Tag Archive > Hiroyuki Nakajima

Nakajima Update

» 06 December 2011 » In mlb prospects, nichibei » 14 Comments

Update: And it’s the Yankees. I wonder if he’ll sign with them.

Only a quick update needed here — As expected, Seibu is going to accept the high bid for infielder Hiroyuki Nakajima. This is all over the Japanese media, but I’ll choose the Jiji Press’s brief writeup, which says that Seibu will file the paperwork on the 7th (JST) and the winning team will be made public within the same day.

So we don’t know the winning team or bid amount yet, though the Giants and Brewers have both clarified that they did not bid. So who might the winner be? My first three guesses would the Mets, the A’s, and the Rockies. But I’m not really up on the infield needs of most of MLB, so those really are random guesses.

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Grains of Salt

» 03 December 2011 » In mlb prospects, nichibei » 11 Comments

So unsurprisingly, I’m getting questions this offseason about how guys like Tsuyoshi Wada, Hiroyuki Nakajima and Wei Yin Chen project as MLB prospects. Truth be told, trying project established guys from NPB to MLB always makes me a little nervous. I don’t feel like I’m that great at it, so I decided to go back and look at my public track record, to give you the chance to decide if I’m worth listening to.

Here’s what I found:

  • Koji Uehara — I was bullish on him when he moved across the Pacific; injury history had me questioning whether he could start; he was one of my favorite guys to watch in Japan and I’m glad he’s done well.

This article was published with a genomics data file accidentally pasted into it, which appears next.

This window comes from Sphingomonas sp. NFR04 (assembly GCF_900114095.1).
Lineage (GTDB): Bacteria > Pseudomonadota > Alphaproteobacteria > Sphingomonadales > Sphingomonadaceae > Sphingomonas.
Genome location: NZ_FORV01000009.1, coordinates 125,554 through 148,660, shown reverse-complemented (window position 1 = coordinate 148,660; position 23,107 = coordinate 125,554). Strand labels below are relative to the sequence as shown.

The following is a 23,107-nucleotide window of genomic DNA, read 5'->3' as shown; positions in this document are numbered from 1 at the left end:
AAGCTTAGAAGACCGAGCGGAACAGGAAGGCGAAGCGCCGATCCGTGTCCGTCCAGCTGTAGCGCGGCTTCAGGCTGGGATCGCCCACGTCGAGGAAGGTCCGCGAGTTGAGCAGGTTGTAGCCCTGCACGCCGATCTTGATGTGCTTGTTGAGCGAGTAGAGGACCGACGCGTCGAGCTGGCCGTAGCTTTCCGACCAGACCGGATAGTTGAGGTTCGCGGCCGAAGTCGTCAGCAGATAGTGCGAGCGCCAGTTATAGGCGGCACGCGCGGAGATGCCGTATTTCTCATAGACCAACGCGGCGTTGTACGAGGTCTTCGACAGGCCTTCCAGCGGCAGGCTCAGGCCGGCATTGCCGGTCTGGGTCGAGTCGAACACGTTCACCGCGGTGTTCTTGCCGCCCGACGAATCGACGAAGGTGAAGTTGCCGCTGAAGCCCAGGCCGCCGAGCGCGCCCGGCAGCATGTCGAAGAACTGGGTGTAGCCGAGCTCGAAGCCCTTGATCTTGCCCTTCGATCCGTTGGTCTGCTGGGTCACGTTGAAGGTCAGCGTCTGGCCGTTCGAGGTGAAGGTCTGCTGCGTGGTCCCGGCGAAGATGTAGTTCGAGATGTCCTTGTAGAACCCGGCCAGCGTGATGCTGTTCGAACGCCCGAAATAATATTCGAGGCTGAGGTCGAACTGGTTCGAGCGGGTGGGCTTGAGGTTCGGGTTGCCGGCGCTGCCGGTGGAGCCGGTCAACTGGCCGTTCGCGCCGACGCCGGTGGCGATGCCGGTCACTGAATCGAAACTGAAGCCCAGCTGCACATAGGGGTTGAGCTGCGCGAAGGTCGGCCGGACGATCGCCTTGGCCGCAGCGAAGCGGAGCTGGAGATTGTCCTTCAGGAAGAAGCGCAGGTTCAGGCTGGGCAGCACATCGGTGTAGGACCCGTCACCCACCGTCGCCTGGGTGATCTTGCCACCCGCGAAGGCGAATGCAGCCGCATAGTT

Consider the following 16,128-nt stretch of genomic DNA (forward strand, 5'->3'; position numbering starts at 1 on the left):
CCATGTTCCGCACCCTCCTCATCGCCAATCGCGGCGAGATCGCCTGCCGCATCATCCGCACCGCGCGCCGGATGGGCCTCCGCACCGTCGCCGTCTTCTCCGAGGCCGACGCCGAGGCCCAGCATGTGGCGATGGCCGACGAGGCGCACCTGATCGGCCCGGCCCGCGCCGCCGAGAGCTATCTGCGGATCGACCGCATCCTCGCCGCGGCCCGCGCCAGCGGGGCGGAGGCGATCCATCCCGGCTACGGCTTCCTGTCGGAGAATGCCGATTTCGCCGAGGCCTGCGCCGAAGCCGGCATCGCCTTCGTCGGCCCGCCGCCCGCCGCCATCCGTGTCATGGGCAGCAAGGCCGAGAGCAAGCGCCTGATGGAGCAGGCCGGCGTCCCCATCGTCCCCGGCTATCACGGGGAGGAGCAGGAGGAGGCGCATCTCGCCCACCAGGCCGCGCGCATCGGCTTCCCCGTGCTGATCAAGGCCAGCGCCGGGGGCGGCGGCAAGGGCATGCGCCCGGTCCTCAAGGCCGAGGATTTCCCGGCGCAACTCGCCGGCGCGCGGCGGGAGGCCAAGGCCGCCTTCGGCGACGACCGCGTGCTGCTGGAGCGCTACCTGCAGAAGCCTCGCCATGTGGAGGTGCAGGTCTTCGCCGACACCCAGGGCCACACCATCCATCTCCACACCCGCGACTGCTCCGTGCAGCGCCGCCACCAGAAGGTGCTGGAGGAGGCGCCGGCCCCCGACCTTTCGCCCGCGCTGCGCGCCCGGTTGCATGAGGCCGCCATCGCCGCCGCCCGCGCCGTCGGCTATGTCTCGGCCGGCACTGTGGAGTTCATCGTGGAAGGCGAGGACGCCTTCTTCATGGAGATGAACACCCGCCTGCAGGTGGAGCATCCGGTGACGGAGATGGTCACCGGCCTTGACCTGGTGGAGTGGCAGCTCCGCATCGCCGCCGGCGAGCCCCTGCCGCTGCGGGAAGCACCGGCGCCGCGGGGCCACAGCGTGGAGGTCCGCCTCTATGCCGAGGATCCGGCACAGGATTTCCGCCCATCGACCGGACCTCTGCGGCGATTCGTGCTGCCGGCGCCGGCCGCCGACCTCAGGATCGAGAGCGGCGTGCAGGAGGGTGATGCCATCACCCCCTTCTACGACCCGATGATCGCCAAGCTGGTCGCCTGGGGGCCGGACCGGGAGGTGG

• Kenshin Kawakami – My synopsis was “mid-rotation guy you can win with“. In retrospect that was a little aggressive; he was more like a competent #4 guy before the Braves decided to bury him.
  • Hitoki Iwase – I thought his stuff would translate to MLB, particularly after watching Scott Downs pitch; he obviously never moved to MLB.
  • Junichi Tazawa — I really liked his stuff, but also expected him to hit a wall somewhere. He reached the majors before hitting a wall, which really impressed me.
  • Ken Takahashi – I predicted “a little bit of an uphill battle” for Tak1, but also thought he could be a useful pitcher. He basically was for his year in the Mets organization, though his career ended immediately after returning to Hiroshima.
  • Ken Kadokura – Remember when he signed with the Cubs? I felt like he had something left in the tank, but he wound up getting dropped by the Cubs at the end of spring training and went on to have a few good years in Korea.
  • Hisanori Takahashi – I liked Tak2 a lot better as a reliever than a starter; that one turned out to be true.
  • Ryota Igarashi — I don’t think I made an explicit prediction for Igarashi, but I thought he would do okay. He didn’t seem to trust his stuff in his first year, and though he did better in year two, he went from “effectively wild” in NPB to just “wild” with the Mets.
  • Chang-Yong Lim – Like Igarashi I don’t know that I really made an explicit prediction for him, though I really liked his stuff. I still do. Lim is still with Yakult and not a free agent, and I doubt we’ll ever see him in MLB.
  • Colby Lewis – I found reasons to be optimistic about Lewis in his return to the Rangers, but he certainly has exceeded my expectations.
  • Tsuyoshi Nishioka – Over at Fangraphs, I called Nishioka a “Chone Figgins/Ryan Theriot type”. What I meant by that was that he could be an infielder who would get on base but have minimal power, and play decent defense. I didn’t see him flaming out in year one the way he did.
  • Hisashi Iwakuma — Also at Fangraphs, I put Iwakuma’s upside at mid-rotation, noting he has to keep his forkball and he will probably regress some in innings pitched. I still mostly think this is the case, assuming he’s healthy. We’ll find out next year.